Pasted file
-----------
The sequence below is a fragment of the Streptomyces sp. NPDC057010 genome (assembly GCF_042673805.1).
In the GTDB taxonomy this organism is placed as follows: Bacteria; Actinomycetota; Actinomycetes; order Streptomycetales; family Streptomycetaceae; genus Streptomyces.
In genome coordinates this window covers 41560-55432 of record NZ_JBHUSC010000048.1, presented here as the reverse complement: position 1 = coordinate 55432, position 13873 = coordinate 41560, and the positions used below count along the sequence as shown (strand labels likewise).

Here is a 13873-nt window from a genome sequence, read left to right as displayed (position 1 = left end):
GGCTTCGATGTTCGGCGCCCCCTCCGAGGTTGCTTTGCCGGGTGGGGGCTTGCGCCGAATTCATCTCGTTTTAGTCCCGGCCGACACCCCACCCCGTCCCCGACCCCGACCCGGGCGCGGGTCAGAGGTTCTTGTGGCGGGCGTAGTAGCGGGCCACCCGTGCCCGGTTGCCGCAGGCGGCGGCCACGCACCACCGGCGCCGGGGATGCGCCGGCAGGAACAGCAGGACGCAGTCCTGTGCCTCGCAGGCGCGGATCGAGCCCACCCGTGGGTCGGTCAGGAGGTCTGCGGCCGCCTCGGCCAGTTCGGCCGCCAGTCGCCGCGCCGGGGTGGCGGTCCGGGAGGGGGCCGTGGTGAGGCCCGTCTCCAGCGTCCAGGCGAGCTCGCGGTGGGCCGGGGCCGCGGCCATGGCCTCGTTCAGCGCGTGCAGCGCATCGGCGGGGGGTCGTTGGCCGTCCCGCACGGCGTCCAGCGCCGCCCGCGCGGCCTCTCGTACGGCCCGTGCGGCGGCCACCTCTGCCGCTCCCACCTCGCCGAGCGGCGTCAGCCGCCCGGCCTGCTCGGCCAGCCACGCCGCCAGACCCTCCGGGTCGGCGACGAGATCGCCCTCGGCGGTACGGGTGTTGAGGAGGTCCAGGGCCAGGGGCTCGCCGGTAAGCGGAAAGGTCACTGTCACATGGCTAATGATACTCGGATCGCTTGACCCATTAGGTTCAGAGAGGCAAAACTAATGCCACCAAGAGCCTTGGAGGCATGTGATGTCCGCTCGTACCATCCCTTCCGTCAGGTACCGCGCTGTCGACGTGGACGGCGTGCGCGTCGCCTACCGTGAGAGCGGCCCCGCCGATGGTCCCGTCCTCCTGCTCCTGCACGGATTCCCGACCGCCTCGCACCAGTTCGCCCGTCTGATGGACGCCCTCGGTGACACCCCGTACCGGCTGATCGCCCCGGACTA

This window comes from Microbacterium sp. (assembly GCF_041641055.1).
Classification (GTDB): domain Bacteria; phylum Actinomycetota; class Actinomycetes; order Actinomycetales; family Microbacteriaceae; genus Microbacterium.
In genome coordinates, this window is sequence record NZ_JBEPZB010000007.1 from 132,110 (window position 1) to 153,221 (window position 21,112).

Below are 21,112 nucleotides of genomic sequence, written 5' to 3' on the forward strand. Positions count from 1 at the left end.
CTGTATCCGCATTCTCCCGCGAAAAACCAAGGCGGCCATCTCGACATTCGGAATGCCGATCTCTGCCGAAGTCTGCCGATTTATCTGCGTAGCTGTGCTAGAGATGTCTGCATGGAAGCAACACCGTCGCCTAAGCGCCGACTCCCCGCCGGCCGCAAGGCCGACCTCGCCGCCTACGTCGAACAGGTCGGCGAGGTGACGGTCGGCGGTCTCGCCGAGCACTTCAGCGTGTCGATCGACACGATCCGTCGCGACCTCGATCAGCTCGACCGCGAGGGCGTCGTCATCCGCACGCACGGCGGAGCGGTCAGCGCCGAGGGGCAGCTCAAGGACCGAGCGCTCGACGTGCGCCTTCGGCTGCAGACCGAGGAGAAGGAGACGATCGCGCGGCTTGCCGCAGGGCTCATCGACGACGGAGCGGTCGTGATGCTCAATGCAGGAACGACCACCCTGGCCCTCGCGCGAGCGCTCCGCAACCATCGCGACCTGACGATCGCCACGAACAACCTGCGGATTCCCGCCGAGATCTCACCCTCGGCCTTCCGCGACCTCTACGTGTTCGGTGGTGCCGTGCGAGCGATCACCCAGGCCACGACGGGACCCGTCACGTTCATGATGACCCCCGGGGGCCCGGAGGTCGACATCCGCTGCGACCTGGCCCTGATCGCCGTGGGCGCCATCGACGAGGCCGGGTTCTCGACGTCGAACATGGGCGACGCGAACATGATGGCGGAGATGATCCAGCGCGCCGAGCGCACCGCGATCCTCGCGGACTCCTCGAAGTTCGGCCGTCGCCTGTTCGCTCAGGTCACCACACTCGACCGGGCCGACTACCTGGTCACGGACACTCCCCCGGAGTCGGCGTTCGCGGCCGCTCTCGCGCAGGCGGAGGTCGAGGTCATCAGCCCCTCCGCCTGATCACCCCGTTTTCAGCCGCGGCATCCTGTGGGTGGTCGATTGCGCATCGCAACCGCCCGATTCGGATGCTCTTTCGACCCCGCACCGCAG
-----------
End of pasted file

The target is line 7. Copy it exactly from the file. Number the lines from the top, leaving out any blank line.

Classification (GTDB): domain Bacteria; phylum Actinomycetota; class Actinomycetes; order Actinomycetales; family Microbacteriaceae; genus Microbacterium.